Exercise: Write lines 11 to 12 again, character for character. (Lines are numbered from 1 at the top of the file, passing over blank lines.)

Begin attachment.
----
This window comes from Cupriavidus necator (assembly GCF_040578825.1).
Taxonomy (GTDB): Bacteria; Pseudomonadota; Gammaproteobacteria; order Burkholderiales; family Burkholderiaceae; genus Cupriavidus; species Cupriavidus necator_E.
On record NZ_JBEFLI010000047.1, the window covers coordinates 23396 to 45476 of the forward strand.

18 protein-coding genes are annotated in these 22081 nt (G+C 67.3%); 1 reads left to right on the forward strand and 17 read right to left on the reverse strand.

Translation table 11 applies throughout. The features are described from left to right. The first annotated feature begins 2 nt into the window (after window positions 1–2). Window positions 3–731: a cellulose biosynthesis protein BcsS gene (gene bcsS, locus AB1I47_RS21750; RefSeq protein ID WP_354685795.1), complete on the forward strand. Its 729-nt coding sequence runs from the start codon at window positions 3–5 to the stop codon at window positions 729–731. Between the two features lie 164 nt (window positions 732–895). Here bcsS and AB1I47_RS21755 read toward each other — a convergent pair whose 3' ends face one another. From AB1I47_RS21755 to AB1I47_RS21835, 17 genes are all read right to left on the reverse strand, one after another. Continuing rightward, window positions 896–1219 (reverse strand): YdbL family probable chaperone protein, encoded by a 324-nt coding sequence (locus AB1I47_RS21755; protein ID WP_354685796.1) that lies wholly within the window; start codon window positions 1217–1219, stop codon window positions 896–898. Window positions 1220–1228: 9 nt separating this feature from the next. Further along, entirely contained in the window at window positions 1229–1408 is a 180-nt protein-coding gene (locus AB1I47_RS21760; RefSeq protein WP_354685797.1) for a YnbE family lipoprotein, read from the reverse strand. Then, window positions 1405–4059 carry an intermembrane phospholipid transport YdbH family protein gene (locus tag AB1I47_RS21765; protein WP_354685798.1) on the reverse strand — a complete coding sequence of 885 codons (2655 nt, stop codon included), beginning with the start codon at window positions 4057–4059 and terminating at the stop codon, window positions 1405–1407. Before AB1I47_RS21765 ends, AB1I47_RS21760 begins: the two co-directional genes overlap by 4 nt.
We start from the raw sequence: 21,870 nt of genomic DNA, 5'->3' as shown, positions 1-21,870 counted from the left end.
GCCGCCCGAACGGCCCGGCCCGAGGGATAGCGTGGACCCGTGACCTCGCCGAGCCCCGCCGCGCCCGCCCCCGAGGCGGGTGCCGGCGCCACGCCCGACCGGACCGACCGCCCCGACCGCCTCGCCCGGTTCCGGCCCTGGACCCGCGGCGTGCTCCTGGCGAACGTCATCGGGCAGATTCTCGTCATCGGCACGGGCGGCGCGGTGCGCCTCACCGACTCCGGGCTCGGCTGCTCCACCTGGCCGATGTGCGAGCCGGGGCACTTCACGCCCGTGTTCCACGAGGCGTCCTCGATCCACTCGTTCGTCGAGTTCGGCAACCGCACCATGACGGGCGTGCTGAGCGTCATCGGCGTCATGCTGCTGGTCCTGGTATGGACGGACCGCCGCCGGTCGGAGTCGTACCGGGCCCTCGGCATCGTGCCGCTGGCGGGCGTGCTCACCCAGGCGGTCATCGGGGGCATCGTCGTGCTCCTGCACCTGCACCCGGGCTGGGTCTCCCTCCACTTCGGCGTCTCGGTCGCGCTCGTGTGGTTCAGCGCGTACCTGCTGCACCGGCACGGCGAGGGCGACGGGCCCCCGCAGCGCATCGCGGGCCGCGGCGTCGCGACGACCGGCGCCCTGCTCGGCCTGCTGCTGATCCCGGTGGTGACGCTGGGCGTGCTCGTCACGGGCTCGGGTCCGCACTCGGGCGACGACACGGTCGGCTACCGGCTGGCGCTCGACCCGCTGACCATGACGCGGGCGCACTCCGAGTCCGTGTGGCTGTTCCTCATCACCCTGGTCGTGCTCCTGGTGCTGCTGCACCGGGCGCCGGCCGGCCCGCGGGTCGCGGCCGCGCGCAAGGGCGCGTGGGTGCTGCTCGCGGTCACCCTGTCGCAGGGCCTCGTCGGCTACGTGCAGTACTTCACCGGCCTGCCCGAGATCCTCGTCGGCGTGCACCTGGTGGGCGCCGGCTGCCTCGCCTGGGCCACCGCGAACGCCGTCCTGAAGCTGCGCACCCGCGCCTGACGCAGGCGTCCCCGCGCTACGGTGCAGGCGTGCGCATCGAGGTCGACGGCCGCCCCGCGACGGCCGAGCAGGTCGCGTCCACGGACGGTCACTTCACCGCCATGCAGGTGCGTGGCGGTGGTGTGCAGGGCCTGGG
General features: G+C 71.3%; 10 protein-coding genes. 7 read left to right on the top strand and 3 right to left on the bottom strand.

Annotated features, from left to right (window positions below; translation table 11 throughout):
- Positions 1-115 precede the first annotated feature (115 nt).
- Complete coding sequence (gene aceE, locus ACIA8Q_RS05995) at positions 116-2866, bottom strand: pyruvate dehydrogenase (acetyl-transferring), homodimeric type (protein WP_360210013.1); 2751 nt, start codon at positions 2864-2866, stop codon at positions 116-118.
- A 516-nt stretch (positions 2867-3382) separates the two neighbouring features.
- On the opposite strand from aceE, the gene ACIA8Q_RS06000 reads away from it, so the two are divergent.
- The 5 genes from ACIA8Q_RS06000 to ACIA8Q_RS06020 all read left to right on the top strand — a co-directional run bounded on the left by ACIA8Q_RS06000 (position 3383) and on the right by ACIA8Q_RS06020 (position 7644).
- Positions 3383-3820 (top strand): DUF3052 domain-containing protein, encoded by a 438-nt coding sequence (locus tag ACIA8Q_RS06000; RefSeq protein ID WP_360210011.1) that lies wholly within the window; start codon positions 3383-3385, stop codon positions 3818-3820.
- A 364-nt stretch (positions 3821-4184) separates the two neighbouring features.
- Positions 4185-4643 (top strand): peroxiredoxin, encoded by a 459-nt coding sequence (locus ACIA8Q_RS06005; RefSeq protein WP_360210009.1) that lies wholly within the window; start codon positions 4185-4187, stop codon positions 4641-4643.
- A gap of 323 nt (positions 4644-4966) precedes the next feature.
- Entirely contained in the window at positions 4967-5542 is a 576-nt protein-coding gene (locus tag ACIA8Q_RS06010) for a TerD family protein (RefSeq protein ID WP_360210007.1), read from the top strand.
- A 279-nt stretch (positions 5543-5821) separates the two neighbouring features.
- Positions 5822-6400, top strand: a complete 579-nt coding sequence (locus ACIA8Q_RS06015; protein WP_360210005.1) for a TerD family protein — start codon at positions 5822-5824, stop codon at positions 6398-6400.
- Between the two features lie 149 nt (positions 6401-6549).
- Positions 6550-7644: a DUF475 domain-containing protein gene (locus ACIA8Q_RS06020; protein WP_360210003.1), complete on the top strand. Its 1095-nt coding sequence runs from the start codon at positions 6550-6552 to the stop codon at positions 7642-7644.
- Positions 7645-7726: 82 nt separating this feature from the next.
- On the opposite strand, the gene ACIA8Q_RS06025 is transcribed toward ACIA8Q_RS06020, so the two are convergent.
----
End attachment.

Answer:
- Complete coding sequence (gene aceE, locus ACIA8Q_RS05995) at positions 116-2866, bottom strand: pyruvate dehydrogenase (acetyl-transferring), homodimeric type (protein WP_360210013.1); 2751 nt, start codon at positions 2864-2866, stop codon at positions 116-118.
- A 516-nt stretch (positions 2867-3382) separates the two neighbouring features.